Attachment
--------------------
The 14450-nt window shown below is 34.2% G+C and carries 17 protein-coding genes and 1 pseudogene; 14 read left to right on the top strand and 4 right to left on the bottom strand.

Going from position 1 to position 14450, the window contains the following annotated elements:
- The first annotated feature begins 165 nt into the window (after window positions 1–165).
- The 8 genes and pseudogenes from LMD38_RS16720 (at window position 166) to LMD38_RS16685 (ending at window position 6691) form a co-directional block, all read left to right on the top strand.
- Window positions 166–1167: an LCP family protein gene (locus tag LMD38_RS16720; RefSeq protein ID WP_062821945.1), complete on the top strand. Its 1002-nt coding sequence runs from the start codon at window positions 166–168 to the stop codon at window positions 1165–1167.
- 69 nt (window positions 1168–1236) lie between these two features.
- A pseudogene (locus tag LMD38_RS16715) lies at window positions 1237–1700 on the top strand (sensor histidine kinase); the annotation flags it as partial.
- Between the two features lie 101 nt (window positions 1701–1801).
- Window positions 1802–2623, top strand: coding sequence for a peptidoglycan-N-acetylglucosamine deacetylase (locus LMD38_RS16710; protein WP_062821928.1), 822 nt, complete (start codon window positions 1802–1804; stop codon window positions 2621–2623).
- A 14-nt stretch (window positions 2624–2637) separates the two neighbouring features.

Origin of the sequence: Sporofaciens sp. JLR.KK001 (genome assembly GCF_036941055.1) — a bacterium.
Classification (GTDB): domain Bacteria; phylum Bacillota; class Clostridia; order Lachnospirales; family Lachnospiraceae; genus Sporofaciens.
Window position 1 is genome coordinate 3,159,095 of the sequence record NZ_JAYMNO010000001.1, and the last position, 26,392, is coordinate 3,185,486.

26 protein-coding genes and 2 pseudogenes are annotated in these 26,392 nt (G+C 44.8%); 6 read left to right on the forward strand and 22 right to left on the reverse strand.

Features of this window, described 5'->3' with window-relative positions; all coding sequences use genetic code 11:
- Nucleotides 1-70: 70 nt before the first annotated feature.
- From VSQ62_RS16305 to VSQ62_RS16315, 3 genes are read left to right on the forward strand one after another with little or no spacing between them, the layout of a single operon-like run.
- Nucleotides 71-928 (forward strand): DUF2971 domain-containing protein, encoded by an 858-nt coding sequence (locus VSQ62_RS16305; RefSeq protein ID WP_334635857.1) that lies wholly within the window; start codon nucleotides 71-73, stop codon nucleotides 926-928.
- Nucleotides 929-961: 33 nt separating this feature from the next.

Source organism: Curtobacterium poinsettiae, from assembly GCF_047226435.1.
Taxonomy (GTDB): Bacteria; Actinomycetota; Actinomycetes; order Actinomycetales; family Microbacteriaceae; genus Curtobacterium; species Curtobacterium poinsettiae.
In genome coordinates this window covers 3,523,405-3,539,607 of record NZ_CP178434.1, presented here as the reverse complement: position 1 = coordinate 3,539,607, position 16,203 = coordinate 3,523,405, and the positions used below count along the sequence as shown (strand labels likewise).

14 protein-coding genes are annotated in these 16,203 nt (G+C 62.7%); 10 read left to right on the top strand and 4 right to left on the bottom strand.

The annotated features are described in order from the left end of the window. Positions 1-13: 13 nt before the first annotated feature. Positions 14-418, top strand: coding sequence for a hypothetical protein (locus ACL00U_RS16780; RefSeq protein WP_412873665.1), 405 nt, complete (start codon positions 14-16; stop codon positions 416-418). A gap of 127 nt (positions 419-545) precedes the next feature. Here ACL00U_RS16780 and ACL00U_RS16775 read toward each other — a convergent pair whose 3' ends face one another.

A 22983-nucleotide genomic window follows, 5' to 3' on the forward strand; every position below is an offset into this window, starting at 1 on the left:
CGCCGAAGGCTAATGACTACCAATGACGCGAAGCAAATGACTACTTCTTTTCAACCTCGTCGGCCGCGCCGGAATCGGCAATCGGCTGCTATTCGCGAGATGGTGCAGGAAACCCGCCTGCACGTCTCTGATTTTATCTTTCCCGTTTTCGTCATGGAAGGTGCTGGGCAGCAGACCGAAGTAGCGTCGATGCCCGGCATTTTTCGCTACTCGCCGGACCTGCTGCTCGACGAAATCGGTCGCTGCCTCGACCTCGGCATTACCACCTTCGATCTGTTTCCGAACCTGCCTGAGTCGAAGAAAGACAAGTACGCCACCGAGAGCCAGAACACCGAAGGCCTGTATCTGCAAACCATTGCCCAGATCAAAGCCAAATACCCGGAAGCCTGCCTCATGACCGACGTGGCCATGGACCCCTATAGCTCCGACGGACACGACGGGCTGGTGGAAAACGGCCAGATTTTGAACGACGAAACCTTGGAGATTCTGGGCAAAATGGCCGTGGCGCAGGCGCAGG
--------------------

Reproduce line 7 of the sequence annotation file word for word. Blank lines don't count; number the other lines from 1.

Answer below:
- A pseudogene (locus tag LMD38_RS16715) lies at window positions 1237–1700 on the top strand (sensor histidine kinase); the annotation flags it as partial.